Legal Papers of John Adams, volume 2

Adams’ Minutes of the Trial<a xmlns="" href="#LJA02d002n1" class="note" id="LJA02d002n1a">1</a>: Essex Superior Court, Salem, November 1771 JA Adams’ Minutes of the Trial: Essex Superior Court, Salem, November 1771 Adams, John
Adams' Minutes of the Trial1
Essex Superior Court, Salem, November 1771
Pingry vs. Thurston


Prov. Law, page 29. If any Dispute shall arise, it shall be determined. A Penalty for permitting a Person to give his Voice who is not a qualified Voter.2

Benja. Adams. Parliamentary Abilities. Knew all his Party.

Jona. Herriman. Abel Plummer voted in the Choice of the Moderator. Deacon Thurston said He could, did, and would count him as a Voter. It never was disputed at that Time among the whole People that he was counted. Chaplain said I cant count Abel Plummer. Deacon Thurston said I can, and I do count him. He is as good a Voter as any at of the People. Heard the Deacon say since, that he was sorry, he had counted him.

Benj. Adams. They want i.e. weren't satisfyed at first, and went out of the two Doors, and as they came in, he could and did count him.

Holmes. Deacon said it was pitty, that Pingry should be at the Expence of proving that he allowed Plummer to vote for he did and would allow it, and pleaded Conscience for so doing. He counted and allowed him a Voter. He mentioned a Mistake of the Assessors, and said that Plummer had more than Estate eno.

Mr. Farnham.

Jeremiah Searl. Clerk of the Meeting, and by the Moderator the whole Time. Many Thought Plummer was a Voter, many Thought otherwise. Much said upon it. Moderator said he was not acquainted with the Law. A Vote was called by Hand. The Moderator was not satisfyd. A Poll was called for. I heard him declare he should not count Abel Plummer. Anabaptists were all among the opposite side to Plummer. The Moderator condescended to Poll the People, and desired the Constable and one Mr. Chaplain to assist him. Moderator and Constable, and Chaplain went to one Door, and Moderator3 and Constable to the other. Moderator got up and told em to attend to a Vote, there was no need of the Noise, there was a Vote without Plummer. 1/2 a doz. times said he should not reckon him and declared 4it when he ordered me to record it—a Vote without reckoning Plummer—allowing the Baptists and rejecting Plumer a Vote.4

Mr. Spoffard. Moderator commanded silence, and said there was no need of the Clammr. There is a Vote without Plummer, and I declare it a Vote without him. Clerk record it.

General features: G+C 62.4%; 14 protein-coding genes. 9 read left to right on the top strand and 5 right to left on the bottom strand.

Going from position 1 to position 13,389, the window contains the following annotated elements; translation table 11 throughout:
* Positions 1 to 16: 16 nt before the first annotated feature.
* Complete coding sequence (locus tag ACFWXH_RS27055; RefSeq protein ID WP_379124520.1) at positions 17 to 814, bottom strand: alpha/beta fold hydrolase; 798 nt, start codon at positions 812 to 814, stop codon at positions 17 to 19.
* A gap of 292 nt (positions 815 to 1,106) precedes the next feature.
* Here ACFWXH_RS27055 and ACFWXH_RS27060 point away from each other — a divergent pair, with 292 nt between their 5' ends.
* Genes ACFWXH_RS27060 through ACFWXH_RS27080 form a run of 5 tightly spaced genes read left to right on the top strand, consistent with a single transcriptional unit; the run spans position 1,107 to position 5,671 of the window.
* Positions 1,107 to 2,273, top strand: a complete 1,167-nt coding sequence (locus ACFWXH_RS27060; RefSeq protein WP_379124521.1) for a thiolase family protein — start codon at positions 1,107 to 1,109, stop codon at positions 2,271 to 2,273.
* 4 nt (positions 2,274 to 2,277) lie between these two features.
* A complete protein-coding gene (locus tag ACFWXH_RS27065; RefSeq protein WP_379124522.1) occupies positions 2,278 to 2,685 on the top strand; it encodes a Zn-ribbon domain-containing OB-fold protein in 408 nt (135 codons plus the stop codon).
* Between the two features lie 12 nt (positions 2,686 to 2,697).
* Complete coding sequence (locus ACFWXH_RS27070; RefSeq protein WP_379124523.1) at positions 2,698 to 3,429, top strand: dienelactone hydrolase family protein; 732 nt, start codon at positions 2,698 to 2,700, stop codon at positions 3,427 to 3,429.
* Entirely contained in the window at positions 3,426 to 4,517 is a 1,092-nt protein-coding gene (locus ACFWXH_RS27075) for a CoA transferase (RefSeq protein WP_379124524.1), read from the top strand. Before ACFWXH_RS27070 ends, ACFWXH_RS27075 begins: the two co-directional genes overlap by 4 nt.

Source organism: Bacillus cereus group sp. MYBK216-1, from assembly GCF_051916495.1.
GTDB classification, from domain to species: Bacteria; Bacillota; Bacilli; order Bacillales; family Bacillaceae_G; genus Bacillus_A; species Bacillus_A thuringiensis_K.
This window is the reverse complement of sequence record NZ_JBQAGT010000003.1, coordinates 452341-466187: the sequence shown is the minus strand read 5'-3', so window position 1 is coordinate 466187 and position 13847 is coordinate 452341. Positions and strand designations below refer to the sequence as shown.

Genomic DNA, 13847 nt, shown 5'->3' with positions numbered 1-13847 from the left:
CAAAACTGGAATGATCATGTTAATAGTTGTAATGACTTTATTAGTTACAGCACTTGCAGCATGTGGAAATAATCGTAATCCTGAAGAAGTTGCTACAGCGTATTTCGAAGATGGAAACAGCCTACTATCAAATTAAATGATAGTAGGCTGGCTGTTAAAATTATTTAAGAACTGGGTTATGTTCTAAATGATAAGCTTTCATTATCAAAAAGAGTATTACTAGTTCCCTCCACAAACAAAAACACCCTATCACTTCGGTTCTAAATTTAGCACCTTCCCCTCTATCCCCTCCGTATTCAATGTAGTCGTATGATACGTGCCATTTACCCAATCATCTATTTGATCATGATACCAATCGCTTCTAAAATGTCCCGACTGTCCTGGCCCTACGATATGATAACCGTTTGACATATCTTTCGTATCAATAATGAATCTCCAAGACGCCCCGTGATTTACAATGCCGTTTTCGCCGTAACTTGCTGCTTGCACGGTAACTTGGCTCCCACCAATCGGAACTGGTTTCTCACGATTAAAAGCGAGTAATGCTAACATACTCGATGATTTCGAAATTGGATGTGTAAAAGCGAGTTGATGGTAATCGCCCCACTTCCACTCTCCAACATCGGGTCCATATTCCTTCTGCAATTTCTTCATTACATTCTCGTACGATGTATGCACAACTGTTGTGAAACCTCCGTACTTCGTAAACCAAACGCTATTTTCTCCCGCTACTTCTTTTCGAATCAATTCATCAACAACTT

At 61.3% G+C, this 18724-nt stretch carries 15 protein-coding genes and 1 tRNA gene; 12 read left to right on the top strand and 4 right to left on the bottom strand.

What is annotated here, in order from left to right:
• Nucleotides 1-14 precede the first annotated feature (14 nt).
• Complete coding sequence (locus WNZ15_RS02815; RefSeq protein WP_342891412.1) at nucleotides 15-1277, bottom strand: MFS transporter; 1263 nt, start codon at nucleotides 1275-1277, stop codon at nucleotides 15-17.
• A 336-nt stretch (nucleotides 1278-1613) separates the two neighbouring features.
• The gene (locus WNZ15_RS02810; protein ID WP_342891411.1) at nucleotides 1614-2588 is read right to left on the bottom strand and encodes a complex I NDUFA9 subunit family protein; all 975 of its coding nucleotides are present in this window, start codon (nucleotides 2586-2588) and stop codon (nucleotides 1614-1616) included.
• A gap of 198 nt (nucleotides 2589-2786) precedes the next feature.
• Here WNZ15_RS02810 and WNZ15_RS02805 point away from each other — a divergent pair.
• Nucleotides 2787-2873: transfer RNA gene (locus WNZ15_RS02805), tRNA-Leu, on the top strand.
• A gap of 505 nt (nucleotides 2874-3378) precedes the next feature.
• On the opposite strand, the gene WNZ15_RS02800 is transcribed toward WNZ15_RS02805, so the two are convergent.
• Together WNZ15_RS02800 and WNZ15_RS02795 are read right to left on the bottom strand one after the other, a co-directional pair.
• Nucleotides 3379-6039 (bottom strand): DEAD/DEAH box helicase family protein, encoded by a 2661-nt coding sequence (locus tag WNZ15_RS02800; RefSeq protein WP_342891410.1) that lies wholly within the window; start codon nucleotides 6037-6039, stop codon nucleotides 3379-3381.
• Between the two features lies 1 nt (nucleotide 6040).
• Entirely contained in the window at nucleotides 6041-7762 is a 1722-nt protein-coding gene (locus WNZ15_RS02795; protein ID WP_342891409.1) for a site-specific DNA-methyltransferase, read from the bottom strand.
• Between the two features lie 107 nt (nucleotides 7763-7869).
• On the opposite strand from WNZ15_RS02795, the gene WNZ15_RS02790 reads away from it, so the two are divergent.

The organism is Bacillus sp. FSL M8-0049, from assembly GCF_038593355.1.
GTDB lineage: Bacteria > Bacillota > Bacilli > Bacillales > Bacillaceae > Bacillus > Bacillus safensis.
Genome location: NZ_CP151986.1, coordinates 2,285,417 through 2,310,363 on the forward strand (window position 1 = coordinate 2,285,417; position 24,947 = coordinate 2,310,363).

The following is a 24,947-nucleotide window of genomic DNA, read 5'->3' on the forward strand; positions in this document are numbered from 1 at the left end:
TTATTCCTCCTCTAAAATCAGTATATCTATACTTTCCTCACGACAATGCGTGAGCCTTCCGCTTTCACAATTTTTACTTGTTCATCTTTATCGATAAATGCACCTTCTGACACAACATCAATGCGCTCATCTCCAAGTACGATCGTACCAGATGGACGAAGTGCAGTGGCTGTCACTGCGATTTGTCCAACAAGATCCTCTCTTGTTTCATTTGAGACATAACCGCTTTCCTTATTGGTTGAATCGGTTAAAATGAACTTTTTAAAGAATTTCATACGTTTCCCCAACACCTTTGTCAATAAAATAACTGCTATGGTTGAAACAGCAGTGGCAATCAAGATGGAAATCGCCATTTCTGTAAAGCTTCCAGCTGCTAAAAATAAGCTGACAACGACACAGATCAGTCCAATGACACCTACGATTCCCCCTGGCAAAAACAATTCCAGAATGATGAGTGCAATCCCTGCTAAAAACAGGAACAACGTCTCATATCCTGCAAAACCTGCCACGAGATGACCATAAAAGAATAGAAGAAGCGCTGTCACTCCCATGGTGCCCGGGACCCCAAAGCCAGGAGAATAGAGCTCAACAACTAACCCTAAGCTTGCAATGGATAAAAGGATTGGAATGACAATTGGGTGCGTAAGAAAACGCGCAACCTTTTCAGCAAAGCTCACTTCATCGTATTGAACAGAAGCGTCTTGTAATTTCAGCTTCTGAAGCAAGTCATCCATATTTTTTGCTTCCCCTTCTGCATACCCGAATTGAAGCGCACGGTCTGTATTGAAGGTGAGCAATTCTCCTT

Moses Dole. Moderator declared at the Door, there was a Vote without Abel Plummer. They need not make such a Clamr.

John Tinney, Constable. An Objection vs. A. Plummer. Moderator tryd by Hand Vote. 48. 58. 68. A Mistake in the Valuation. Moderator tryd 3 Ways. I counted with him, and there was a Dispute about 3 Baptists.5 I made one Odds for the Vote. Moderator said leaving out Ab. Plummer and counting the Baptists there was one Odds. No need of the dispute. There is a Vote without Plummer. Such a Noise that half could not hear. We dont want6 him, I declare it a Vote. Afterwards he said he determined to set him aside if there had been a Tye.

Wm. Chandler. 3 Ways. I dont want him to vote, there is a vote without him. I declare it to be a Vote. Clerk record it.


In JA's hand. Adams Papers, Microfilms, Reel No. 185.


See note 3 above. Lowell's citation is to Temporary Acts and Laws Of His Majesty's Province of the Massachusetts Bay in New-England (Boston, 1763), where the Act appears at p. 28–30.


Thus in MS.


Thus in MS. JA's notes are slightly garbled, but the sense is clear.


The dispute may have arisen because the Baptists in question were exempt from taxation to support the ministry. See No. 37. If such were the case, it may have been argued that they could not vote on a question involving church affairs. That this argument was invalid in 1768 is suggested by the fact that the ministerial tax exemption act of 30 June 1740, c. 6, §4, 2 A&R 1022, expressly barring persons exempt from tax for religious reasons from voting on questions pertaining to the settlement of ministers and the construction of meetinghouses, expired in 1757. Its successor, the Act of 25 Jan. 1758, c. 20, 4 A&R 67, contained no such bar, and a restriction was not enacted again until the Act of 20 Nov. 1770, c. 10, §5, 5 A&R 113.


That is, “need.”